¬Ľ Challenge When Moody's, a Manhattan-based investment firm, acquired KMV, a San Francisco-based credit-risk-management technology company, it needed a headquarters capable of integrating the two corporate cultures and an increased number of employees. The building-at 405 Howard Street in Foundry Square, San Francisco's dot-com neighborhood-boasts one of the city's largest floor plates, and easily houses the merged staff. While this arrangement eliminated the difficulty of circulating employees throughout stacked levels, it posed the problem of dividing the expansive office in a clear, meaningful way. 'We had to organize the program elements so they were conducive to workflow, as well as to public interaction,' says Sascha Wagner, a project architect with Huntsman, the design firm on the job.

Architectural and Lighting Solution To add coherence to this single third-floor level, a series of urban planning concepts was employed. A large central atrium that pierces the third through tenth floors of the ten-story building became the 'Town Square,' around which the mailroom, copy rooms, visitors' lounge, and public areas are arranged. Intersecting the Square is 'Main Street,' a large hallway off of which are conference rooms, a cafeteria, and a break room. Main Street also leads to the 'Neighborhoods,' open workstations situated against the building's exterior walls.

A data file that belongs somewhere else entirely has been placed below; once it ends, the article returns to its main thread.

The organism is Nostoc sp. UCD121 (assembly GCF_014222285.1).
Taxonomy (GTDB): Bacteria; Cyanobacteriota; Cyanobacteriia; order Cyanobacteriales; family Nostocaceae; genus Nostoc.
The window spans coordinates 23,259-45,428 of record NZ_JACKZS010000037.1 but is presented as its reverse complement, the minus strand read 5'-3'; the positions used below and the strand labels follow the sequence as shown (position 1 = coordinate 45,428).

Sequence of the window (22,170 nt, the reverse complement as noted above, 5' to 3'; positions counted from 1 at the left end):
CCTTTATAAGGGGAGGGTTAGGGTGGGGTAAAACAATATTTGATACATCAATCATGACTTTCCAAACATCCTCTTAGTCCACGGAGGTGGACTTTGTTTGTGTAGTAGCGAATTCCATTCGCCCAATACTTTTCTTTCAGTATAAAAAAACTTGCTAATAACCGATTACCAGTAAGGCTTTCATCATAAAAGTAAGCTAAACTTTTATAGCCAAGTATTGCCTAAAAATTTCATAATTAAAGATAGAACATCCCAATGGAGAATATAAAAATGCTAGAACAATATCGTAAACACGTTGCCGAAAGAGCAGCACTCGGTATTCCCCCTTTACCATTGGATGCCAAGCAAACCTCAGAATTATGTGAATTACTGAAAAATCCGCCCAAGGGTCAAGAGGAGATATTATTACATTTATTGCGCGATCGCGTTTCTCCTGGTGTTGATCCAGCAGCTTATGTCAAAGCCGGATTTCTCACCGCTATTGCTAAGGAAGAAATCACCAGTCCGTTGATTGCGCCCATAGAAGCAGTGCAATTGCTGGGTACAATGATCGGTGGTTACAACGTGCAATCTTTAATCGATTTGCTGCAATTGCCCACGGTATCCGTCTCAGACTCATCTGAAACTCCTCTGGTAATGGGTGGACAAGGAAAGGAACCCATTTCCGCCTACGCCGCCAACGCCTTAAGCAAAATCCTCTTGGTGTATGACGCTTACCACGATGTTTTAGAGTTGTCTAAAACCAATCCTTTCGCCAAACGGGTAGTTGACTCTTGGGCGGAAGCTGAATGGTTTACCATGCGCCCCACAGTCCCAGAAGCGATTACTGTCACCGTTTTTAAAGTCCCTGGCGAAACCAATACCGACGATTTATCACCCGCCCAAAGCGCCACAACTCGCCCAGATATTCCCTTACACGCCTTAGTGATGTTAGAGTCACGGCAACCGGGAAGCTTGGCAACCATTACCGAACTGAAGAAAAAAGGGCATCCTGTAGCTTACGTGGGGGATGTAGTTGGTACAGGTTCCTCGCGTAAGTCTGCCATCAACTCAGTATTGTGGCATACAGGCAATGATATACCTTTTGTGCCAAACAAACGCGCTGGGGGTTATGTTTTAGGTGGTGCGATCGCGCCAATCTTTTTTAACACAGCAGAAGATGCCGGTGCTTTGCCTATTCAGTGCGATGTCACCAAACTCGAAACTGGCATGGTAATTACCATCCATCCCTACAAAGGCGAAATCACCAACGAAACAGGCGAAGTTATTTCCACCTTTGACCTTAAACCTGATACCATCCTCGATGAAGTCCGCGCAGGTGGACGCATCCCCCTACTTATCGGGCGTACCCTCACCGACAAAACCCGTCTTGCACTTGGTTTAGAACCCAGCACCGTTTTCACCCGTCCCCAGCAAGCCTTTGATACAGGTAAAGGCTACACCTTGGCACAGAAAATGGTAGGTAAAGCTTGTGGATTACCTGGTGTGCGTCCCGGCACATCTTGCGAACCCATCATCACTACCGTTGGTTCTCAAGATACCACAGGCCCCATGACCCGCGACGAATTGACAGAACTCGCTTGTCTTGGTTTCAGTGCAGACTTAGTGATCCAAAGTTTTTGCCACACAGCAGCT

Lighting played an important role in making this arrangement work. 'We used a combination of lighting and materials to establish wayfinding,' says Wagner, 'illuminating important areas with intensity and the rest of the spaces diffusely.'

The entry sequence is the first example of this approach. Lit with recessed cove fixtures and AR111 lamps, the elevator lobby is a simple white box, with one exception: the company signage-a blue glowing frosted-glass panel, backlit with 28W T5 fluorescent strips. The real lure, however, is the decorative 48-inch-diameter cherry-wood chandelier hanging in the adjacent reception area, outfitted with 150W incandescent lamps. This draws visitors into the Town Square, illuminated with natural light by day, and by square recessed downlights lamped with compact fluorescents by night.

From the reception area, visitors are led to Main Street by other eye-catching elements: Walnut flooring gives way to random-striped carpeting in the thoroughfare, and two walls, one with green tiles and another with a painting, brilliantly lit with 75W PAR30 wallwashers, function as the primary wayfinding devices.

Combining elements of architectural interest with greater light intensities was a technique put to work throughout the headquarters. The designers opened up the ceilings to optimize the airy feeling of the space. Unassuming 28W T5HO linear indirect pendants set on dimmers provide illumination in the office areas. A custom polycarbonate box along the ceiling, holding 28W T5 fluorescent strips, washes the glass panels enclosing the adjacent private offices.

Moody's success showcases a rich design accomplished with simple means. By highlighting important areas with an architectural gesture and light, Huntsman both aided circulation across an expansive floor plate, and imbued an otherwise confusing space with intuitive logic. aaron seward


project | Moody's KMV Offices, San Francisco
design team | Huntsman Architectural Group, San Francisco (architecture and lighting)
photographer | David Wakely, San Francisco
project size | 58,300 square feet
manufacturers | Erco, Indy Lighting, Lampa, Lithonia, Peerlite, Prescolite